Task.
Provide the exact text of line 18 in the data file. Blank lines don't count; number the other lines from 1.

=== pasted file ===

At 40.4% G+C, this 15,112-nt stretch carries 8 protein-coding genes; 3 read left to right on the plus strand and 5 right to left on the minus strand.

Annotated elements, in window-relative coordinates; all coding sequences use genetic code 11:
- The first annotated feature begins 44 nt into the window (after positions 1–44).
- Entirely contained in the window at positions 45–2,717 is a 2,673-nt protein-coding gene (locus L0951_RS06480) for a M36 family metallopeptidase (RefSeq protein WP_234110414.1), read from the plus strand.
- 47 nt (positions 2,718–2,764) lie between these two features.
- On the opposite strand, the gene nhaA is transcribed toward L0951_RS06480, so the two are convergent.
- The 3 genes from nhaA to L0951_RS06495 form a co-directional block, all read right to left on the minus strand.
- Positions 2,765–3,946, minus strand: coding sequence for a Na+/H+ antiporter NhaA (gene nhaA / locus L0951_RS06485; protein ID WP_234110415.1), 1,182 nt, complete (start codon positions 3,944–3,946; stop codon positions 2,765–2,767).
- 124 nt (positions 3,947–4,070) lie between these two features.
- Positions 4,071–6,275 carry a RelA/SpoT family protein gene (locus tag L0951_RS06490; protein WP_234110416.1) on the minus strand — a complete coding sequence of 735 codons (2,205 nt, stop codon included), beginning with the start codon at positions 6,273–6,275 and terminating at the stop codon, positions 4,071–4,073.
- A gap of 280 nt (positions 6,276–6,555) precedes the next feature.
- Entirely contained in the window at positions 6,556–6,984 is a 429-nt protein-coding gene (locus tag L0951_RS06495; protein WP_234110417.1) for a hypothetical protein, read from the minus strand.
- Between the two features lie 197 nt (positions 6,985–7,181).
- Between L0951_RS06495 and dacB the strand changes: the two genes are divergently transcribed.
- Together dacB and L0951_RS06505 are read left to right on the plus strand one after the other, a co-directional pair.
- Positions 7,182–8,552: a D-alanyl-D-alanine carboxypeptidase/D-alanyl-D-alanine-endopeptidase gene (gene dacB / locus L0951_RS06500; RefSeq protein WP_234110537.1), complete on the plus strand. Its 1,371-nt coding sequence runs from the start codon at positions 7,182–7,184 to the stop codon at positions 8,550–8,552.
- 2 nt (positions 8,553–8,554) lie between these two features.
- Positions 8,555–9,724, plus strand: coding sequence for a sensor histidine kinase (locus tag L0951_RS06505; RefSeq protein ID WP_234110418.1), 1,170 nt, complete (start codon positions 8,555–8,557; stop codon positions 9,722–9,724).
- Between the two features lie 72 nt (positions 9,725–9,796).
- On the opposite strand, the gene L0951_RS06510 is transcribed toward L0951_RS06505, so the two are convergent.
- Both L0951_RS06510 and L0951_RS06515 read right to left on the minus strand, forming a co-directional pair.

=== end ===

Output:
- Positions 8,555–9,724, plus strand: coding sequence for a sensor histidine kinase (locus tag L0951_RS06505; RefSeq protein ID WP_234110418.1), 1,170 nt, complete (start codon positions 8,555–8,557; stop codon positions 9,722–9,724).